arrow grid linear view icon
The College of Arts Sciences Search

18th-century library map details Seneca and Cayuga villages

By: Melanie Lefkowitz,  Cornell University Library
2017

A newly acquired 18th-century map of what is now New York state, showing Seneca and Cayuga villages and native footpaths in addition to natural features, offers insights into colonial life that will enhance learning and research at Cornell.

The manuscript, drawn by prominent Albany-based mapmaker and surveyor John Rutse Bleecker, is now part of the American history and culture collections in Cornell University Library’s Division of Rare and Manuscript Collections. It consists of three maps: a finished map of Hudson County, and sketched maps of Schoharie Creek and Seneca and Cayuga territory.

The Seneca-Cayuga map depicts Cayuga and Seneca lakes as well as six small triangles representing indigenous villages. Five of these villages are named, and all are connected by a network of dotted lines indicating footpaths.

“It’s one of the most detailed early European reconnaissance of what we now call the Finger Lakes, and what’s striking about that from a colonial/historical perspective is how late that is,” said Jon Parmenter, associate professor of history.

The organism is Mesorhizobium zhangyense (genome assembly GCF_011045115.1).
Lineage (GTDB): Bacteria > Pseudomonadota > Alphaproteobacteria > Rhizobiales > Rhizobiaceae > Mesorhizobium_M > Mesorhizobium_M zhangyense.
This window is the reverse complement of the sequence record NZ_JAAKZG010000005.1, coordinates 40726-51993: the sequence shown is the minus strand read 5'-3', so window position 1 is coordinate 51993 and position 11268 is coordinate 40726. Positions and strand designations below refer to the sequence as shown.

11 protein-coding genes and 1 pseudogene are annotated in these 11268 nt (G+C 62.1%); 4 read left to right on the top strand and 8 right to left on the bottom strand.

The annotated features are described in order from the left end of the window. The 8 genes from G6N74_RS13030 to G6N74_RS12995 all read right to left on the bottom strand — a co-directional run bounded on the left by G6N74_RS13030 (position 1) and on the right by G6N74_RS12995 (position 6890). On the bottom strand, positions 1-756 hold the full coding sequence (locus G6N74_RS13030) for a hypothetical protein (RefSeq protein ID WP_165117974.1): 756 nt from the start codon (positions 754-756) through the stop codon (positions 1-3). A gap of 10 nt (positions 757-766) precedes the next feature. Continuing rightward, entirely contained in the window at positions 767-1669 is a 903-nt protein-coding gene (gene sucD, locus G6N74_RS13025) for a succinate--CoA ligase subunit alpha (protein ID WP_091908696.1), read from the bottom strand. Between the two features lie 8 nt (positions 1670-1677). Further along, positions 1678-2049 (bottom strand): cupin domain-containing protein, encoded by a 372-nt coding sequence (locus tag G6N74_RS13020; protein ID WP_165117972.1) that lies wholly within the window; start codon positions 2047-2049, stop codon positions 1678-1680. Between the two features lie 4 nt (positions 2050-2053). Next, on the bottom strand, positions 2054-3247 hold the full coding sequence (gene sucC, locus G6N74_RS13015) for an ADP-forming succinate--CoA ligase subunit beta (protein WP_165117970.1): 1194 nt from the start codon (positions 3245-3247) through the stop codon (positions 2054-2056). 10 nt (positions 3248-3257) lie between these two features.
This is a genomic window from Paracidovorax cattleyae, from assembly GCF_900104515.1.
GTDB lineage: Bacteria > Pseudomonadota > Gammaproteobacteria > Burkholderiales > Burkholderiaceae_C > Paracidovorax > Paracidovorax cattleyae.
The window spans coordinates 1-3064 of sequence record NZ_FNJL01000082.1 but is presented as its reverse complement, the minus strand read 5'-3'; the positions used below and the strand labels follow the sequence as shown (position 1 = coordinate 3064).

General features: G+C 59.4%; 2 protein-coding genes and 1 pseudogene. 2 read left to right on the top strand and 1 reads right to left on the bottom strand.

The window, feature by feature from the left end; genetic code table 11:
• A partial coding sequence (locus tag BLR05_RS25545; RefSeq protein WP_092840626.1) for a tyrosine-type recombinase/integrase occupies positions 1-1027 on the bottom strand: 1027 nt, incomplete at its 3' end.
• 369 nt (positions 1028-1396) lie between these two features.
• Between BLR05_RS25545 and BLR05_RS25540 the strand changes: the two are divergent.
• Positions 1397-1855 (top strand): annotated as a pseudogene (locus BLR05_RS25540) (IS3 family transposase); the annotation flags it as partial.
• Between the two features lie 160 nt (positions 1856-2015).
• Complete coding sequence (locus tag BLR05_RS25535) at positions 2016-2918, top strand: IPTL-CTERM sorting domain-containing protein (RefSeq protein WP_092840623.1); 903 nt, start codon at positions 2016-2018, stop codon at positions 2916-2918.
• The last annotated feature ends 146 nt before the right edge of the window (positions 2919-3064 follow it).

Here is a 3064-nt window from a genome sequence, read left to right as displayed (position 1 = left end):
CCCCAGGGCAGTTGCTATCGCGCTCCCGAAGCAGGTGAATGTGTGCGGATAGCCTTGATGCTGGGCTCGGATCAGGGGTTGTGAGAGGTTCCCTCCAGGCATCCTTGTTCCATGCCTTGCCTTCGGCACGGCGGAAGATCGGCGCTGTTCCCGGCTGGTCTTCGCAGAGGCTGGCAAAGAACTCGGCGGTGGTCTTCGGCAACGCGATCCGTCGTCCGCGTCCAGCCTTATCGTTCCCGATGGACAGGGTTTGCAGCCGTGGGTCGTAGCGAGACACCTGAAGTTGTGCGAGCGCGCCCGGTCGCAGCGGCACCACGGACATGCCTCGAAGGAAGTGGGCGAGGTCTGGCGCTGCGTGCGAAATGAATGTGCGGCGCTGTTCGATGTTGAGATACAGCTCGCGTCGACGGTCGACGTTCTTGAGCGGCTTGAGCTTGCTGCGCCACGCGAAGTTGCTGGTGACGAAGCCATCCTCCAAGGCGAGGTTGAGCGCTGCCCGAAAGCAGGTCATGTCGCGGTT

The map was likely created between 1760 and 1770. By then, the Finger Lakes region was well known to European colonists, but they had limited access for detailed surveying.

“The nature of contact here was really intermittent and in many ways shaped and controlled by native people,” Parmenter said.

Parmenter and Kurt Jordan, associate professor of anthropology and American Indian and Indigenous studies, both of whom study the native people of this region, visited the map in the Division of Rare and Manuscript Collections last week, excitedly studying it with magnifying glasses and comparing it with other published maps of the area.

Parmenter and Jordan both thanked the library and rare books and manuscripts curator Katherine Reagan for what they called an “important and exciting acquisition.”

“It’s important to have the exact locations of settlements, and dates when they can be located, as well as all of these really interesting details,” Jordan said.

For example, a spot on Cayuga Lake labeled “Tarry” on the map was probably a spot where people waited for canoes to come and ferry them across to the other shore. A spot near what is now Montezuma, N.Y. is labeled, “The resort of gees and ducks of all sorts all the year.”

“There’s a lot of exciting detail here,” Parmenter said.

Melanie Lefkowitz is staff writer, editor and social media coordinator for Cornell University Library.

This story also appeared in the Cornell Chronicle.

Other News

View News